Like I said, these are my issues. And confronted issues are overcome-able issues.
Luckily, part of the solution to my marketing woes is baked into Survival First, and I would be a fraud if I didn’t follow my own advice. There’s two takeaways I describe for marketing-averse product-people like myself: get better at marketing and/or hire professional marketers.
So I’m doing both. I’m figuring out how to get over my shit and learn to use marketing platforms in a way that’s fun, efficient, and effective. More importantly, I’m focused on working with the right people.
As has often happened during this book journey, I’ve met the right people at the right time. I met Gunnar Rogers (Scribe’s former Author Marketing Manager) at…the gym.
The conversation went like this.
Me: Hey Gunnar, I’m about to finish my book and I need a book marketer.
Gunnar: I’ll be your book marketer!
I was excited to work with Gunnar because he’s competent, well connected, hilarious, not a sociopath (important for the kind of marketing I want to do), and a genuinely good human. I suspect we’ll be friends long after we’re done working together.
The timing was perfect. Under Plan A, working with Scribe, I likely would have had a two-month marketing cycle which wouldn’t have been nearly enough. Going off on my own and working with Gunnar meant I could work on my own timeline.
In my case I would need at least six-months to build relationships with the right people and media outlets and to create the necessary promotional content for the book. I met Gunnar just in time for that six-month cycle.
We’ve so far focused on getting me interviewed on podcasts. Gunnar knows who and how to pitch. My job is preparing for those interviews so I can give the podcaster great content to share with their audiences. If we all do our jobs well, then audiences will want to buy the book. Scribe’s advice for podcasting helped me a lot.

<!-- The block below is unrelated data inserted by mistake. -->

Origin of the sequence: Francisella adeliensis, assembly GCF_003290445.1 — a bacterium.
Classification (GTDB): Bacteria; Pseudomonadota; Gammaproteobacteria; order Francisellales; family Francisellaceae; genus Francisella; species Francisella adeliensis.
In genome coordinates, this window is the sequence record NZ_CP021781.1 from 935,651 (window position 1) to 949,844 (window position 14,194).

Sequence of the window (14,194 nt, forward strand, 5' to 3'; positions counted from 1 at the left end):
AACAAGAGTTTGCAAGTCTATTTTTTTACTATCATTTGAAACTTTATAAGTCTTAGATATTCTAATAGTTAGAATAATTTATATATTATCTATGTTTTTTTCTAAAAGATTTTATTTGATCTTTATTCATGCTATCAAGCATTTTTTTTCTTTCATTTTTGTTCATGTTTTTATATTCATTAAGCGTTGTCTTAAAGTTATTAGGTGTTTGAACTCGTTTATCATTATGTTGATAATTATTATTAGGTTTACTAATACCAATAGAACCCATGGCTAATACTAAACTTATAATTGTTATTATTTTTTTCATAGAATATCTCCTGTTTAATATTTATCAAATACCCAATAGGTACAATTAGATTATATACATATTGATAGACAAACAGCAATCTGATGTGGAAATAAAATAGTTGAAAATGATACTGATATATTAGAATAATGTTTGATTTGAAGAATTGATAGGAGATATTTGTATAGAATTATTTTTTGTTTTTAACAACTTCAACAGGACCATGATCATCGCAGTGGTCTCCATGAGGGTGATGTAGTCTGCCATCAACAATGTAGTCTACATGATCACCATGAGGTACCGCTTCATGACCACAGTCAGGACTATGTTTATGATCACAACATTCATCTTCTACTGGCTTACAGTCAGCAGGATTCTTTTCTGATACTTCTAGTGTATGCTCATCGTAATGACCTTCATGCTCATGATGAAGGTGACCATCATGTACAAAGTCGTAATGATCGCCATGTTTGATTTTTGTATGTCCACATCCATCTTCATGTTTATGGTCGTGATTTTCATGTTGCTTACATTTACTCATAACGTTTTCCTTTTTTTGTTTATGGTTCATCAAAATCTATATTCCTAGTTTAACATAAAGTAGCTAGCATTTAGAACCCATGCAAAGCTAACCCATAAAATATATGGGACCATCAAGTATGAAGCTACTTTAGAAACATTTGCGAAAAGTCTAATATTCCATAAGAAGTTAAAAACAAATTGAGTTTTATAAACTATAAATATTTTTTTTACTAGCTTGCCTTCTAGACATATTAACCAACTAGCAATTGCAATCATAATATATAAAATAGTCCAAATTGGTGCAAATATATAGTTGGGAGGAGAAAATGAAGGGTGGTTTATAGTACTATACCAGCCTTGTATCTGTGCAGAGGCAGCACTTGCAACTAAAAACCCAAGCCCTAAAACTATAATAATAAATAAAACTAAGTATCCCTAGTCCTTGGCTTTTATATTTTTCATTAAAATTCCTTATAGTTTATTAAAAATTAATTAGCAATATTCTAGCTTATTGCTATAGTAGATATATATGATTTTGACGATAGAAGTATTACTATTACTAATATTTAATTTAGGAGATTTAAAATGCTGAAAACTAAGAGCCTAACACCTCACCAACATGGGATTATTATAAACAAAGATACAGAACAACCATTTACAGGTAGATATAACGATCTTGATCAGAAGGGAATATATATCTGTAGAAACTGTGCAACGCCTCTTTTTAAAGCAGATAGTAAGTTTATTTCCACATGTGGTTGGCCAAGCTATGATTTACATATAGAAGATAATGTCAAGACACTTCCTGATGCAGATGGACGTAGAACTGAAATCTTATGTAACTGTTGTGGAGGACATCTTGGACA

The idea is simple. Podcasters have audiences. People read books recommended by podcasters they like. More podcasts. More sales. I suspect the power law will apply here. Most podcasts won’t do much for sales, but a few of the right ones will.
So far I’ve been on a few podcasts. I was nervous starting out, but they’ve all been fun and rewarding. I’ve gotten to connect with new people and experience for the first time how people engage with the ideas that have been locked in my head for years.
The marketing strategies are still evolving. We’ll be exploring more audio/video production for social media, guest articles for major media outlets and expanding our network of strategic contacts.
A few compelling options on my radar so far are Justin Welsh’s newsletter, Nick’s Author Services at Book Thinkers, and professional branding/marketing with another former Scribe powerhouse, Hussein Al-Baiaty.
Overall I’m cautiously optimistic about marketing Survival First. I believe I’ve written a great book worth marketing. I think I’ll be able to overcome my own personal blocks with marketing, and that I’ve got the right people in my team and in my ecosystem to help me with my blind spots.
Jump on board!